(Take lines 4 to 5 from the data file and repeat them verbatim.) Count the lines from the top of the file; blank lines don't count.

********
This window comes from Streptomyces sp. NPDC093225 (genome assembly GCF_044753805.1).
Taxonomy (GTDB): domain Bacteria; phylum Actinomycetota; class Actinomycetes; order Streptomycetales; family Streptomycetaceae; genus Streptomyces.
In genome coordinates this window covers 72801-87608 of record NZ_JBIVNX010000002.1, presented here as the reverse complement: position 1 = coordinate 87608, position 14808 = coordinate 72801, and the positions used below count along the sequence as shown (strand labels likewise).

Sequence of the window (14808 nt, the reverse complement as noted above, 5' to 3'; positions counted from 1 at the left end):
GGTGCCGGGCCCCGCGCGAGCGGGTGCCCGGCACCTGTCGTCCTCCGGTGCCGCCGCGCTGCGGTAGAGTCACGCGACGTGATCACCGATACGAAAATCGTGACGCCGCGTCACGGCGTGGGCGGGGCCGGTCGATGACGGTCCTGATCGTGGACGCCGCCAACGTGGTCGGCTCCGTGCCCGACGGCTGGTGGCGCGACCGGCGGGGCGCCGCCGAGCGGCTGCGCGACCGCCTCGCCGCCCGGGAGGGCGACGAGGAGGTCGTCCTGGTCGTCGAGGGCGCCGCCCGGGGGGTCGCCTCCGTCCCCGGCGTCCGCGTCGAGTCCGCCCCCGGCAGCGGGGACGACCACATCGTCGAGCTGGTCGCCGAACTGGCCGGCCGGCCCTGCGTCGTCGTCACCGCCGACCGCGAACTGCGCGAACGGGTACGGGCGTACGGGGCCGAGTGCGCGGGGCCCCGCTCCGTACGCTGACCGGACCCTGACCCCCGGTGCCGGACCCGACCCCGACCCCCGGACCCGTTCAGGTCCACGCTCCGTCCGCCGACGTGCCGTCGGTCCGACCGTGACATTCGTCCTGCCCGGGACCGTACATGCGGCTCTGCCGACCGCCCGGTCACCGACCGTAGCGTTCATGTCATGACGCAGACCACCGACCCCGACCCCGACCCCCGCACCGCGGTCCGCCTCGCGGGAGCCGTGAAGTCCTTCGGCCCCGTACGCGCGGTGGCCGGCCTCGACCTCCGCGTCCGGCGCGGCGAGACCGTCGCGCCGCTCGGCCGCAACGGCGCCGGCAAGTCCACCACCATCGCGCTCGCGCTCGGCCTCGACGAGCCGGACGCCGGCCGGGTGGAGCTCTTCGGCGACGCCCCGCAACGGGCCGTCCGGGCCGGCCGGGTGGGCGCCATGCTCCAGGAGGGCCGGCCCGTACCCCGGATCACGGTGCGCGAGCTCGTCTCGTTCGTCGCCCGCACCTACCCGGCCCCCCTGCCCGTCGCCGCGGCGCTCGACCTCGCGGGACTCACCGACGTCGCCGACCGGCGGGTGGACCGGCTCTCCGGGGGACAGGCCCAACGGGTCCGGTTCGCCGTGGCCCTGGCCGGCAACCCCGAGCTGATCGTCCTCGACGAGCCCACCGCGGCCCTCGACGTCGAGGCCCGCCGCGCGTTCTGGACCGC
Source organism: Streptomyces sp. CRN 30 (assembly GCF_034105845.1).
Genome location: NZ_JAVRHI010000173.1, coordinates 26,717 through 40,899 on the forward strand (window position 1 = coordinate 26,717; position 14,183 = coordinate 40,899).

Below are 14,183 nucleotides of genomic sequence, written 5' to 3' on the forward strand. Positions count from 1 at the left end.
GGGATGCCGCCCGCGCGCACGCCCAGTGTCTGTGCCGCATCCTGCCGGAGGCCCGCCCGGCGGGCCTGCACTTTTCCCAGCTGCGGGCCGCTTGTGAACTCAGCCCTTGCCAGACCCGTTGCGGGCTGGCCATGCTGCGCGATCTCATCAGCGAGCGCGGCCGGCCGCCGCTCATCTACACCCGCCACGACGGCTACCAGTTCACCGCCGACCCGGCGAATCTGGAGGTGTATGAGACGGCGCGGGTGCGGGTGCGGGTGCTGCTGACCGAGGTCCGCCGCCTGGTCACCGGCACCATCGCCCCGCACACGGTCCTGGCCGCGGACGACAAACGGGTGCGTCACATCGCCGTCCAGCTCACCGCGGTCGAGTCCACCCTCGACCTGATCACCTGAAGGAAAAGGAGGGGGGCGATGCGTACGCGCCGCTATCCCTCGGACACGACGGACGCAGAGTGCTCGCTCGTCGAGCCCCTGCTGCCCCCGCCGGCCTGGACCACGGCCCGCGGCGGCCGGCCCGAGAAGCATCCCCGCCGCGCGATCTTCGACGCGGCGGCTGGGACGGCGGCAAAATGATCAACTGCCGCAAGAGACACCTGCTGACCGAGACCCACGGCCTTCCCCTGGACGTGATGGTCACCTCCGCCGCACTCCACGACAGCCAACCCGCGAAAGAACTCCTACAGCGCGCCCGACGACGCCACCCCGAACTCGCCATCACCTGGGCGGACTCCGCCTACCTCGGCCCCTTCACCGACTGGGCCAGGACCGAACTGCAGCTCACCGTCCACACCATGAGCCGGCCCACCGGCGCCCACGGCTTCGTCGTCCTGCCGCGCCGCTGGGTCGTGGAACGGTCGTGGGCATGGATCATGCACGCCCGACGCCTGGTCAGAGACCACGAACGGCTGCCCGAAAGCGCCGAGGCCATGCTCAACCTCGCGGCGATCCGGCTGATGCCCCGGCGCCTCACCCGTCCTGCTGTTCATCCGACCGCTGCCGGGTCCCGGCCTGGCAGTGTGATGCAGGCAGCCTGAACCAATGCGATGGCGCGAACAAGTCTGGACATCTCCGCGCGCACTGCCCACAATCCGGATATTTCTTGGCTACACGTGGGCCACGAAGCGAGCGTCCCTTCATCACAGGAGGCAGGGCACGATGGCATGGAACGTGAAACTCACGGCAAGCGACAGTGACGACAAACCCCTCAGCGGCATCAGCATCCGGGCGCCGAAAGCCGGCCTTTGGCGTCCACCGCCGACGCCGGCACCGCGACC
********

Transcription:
Sequence of the window (14808 nt, the reverse complement as noted above, 5' to 3'; positions counted from 1 at the left end):
GGTGCCGGGCCCCGCGCGAGCGGGTGCCCGGCACCTGTCGTCCTCCGGTGCCGCCGCGCTGCGGTAGAGTCACGCGACGTGATCACCGATACGAAAATCGTGACGCCGCGTCACGGCGTGGGCGGGGCCGGTCGATGACGGTCCTGATCGTGGACGCCGCCAACGTGGTCGGCTCCGTGCCCGACGGCTGGTGGCGCGACCGGCGGGGCGCCGCCGAGCGGCTGCGCGACCGCCTCGCCGCCCGGGAGGGCGACGAGGAGGTCGTCCTGGTCGTCGAGGGCGCCGCCCGGGGGGTCGCCTCCGTCCCCGGCGTCCGCGTCGAGTCCGCCCCCGGCAGCGGGGACGACCACATCGTCGAGCTGGTCGCCGAACTGGCCGGCCGGCCCTGCGTCGTCGTCACCGCCGACCGCGAACTGCGCGAACGGGTACGGGCGTACGGGGCCGAGTGCGCGGGGCCCCGCTCCGTACGCTGACCGGACCCTGACCCCCGGTGCCGGACCCGACCCCGACCCCCGGACCCGTTCAGGTCCACGCTCCGTCCGCCGACGTGCCGTCGGTCCGACCGTGACATTCGTCCTGCCCGGGACCGTACATGCGGCTCTGCCGACCGCCCGGTCACCGACCGTAGCGTTCATGTCATGACGCAGACCACCGACCCCGACCCCGACCCCCGCACCGCGGTCCGCCTCGCGGGAGCCGTGAAGTCCTTCGGCCCCGTACGCGCGGTGGCCGGCCTCGACCTCCGCGTCCGGCGCGGCGAGACCGTCGCGCCGCTCGGCCGCAACGGCGCCGGCAAGTCCACCACCATCGCGCTCGCGCTCGGCCTCGACGAGCCGGACGCCGGCCGGGTGGAGCTCTTCGGCGACGCCCCGCAACGGGCCGTCCGGGCCGGCCGGGTGGGCGCCATGCTCCAGGAGGGCCGGCCCGTACCCCGGATCACGGTGCGCGAGCTCGTCTCGTTCGTCGCCCGCACCTACCCGGCCCCCCTGCCCGTCGCCGCGGCGCTCGACCTCGCGGGACTCACCGACGTCGCCGACCGGCGGGTGGACCGGCTCTCCGGGGGACAGGCCCAACGGGTCCGGTTCGCCGTGGCCCTGGCCGGCAACCCCGAGCTGATCGTCCTCGACGAGCCCACCGCGGCCCTCGACGTCGAGGCCCGCCGCGCGTTCTGGACCGC